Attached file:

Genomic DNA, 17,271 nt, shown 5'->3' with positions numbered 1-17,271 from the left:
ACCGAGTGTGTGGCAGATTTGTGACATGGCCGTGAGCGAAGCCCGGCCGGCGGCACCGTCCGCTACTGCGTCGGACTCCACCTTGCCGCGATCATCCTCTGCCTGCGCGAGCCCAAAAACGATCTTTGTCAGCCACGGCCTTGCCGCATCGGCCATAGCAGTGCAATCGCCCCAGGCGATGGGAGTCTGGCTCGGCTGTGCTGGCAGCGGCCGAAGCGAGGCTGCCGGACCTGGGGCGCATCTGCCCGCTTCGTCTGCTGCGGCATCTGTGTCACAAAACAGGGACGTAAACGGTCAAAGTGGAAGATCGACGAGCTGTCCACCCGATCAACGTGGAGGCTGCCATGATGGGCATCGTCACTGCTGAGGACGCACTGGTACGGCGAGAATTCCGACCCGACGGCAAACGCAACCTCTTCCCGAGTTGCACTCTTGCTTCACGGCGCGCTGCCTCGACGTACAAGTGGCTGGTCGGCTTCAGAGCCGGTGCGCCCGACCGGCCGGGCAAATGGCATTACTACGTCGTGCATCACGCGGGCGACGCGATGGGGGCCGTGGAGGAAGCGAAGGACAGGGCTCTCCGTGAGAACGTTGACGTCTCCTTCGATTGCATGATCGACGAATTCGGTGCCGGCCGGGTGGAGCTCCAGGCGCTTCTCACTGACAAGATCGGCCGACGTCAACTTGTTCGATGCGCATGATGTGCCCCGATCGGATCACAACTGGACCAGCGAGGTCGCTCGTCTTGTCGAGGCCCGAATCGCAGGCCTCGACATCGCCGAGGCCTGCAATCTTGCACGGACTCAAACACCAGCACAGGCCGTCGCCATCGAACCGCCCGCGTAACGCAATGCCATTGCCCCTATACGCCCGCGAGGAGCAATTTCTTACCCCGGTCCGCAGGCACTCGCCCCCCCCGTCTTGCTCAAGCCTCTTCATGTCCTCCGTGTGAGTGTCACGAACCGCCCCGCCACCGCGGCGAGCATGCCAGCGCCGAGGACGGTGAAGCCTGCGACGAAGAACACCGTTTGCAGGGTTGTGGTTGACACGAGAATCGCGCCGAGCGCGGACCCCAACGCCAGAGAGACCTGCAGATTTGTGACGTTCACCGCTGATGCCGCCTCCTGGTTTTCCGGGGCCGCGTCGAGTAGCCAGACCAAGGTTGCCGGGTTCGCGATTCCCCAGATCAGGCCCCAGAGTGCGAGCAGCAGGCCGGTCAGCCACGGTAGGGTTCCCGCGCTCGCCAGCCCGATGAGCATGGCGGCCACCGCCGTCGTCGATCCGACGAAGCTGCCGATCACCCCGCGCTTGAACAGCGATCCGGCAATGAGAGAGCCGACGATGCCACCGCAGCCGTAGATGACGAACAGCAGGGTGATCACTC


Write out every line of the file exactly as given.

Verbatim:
Genomic DNA, 17,271 nt, shown 5'->3' with positions numbered 1-17,271 from the left:
ACCGAGTGTGTGGCAGATTTGTGACATGGCCGTGAGCGAAGCCCGGCCGGCGGCACCGTCCGCTACTGCGTCGGACTCCACCTTGCCGCGATCATCCTCTGCCTGCGCGAGCCCAAAAACGATCTTTGTCAGCCACGGCCTTGCCGCATCGGCCATAGCAGTGCAATCGCCCCAGGCGATGGGAGTCTGGCTCGGCTGTGCTGGCAGCGGCCGAAGCGAGGCTGCCGGACCTGGGGCGCATCTGCCCGCTTCGTCTGCTGCGGCATCTGTGTCACAAAACAGGGACGTAAACGGTCAAAGTGGAAGATCGACGAGCTGTCCACCCGATCAACGTGGAGGCTGCCATGATGGGCATCGTCACTGCTGAGGACGCACTGGTACGGCGAGAATTCCGACCCGACGGCAAACGCAACCTCTTCCCGAGTTGCACTCTTGCTTCACGGCGCGCTGCCTCGACGTACAAGTGGCTGGTCGGCTTCAGAGCCGGTGCGCCCGACCGGCCGGGCAAATGGCATTACTACGTCGTGCATCACGCGGGCGACGCGATGGGGGCCGTGGAGGAAGCGAAGGACAGGGCTCTCCGTGAGAACGTTGACGTCTCCTTCGATTGCATGATCGACGAATTCGGTGCCGGCCGGGTGGAGCTCCAGGCGCTTCTCACTGACAAGATCGGCCGACGTCAACTTGTTCGATGCGCATGATGTGCCCCGATCGGATCACAACTGGACCAGCGAGGTCGCTCGTCTTGTCGAGGCCCGAATCGCAGGCCTCGACATCGCCGAGGCCTGCAATCTTGCACGGACTCAAACACCAGCACAGGCCGTCGCCATCGAACCGCCCGCGTAACGCAATGCCATTGCCCCTATACGCCCGCGAGGAGCAATTTCTTACCCCGGTCCGCAGGCACTCGCCCCCCCCGTCTTGCTCAAGCCTCTTCATGTCCTCCGTGTGAGTGTCACGAACCGCCCCGCCACCGCGGCGAGCATGCCAGCGCCGAGGACGGTGAAGCCTGCGACGAAGAACACCGTTTGCAGGGTTGTGGTTGACACGAGAATCGCGCCGAGCGCGGACCCCAACGCCAGAGAGACCTGCAGATTTGTGACGTTCACCGCTGATGCCGCCTCCTGGTTTTCCGGGGCCGCGTCGAGTAGCCAGACCAAGGTTGCCGGGTTCGCGATTCCCCAGATCAGGCCCCAGAGTGCGAGCAGCAGGCCGGTCAGCCACGGTAGGGTTCCCGCGCTCGCCAGCCCGATGAGCATGGCGGCCACCGCCGTCGTCGATCCGACGAAGCTGCCGATCACCCCGCGCTTGAACAGCGATCCGGCAATGAGAGAGCCGACGATGCCACCGCAGCCGTAGATGACGAACAGCAGGGTGATCACTC